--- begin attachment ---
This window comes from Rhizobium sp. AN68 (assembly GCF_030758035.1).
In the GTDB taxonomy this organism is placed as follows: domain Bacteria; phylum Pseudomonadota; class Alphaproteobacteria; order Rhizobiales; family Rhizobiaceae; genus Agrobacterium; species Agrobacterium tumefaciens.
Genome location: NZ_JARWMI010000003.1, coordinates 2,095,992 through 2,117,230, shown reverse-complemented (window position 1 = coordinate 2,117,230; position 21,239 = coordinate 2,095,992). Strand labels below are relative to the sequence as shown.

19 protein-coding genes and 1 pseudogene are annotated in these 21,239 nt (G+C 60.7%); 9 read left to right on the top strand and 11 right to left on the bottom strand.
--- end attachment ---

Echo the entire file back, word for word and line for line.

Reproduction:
This window comes from Rhizobium sp. AN68 (assembly GCF_030758035.1).
In the GTDB taxonomy this organism is placed as follows: domain Bacteria; phylum Pseudomonadota; class Alphaproteobacteria; order Rhizobiales; family Rhizobiaceae; genus Agrobacterium; species Agrobacterium tumefaciens.
Genome location: NZ_JARWMI010000003.1, coordinates 2,095,992 through 2,117,230, shown reverse-complemented (window position 1 = coordinate 2,117,230; position 21,239 = coordinate 2,095,992). Strand labels below are relative to the sequence as shown.

19 protein-coding genes and 1 pseudogene are annotated in these 21,239 nt (G+C 60.7%); 9 read left to right on the top strand and 11 right to left on the bottom strand.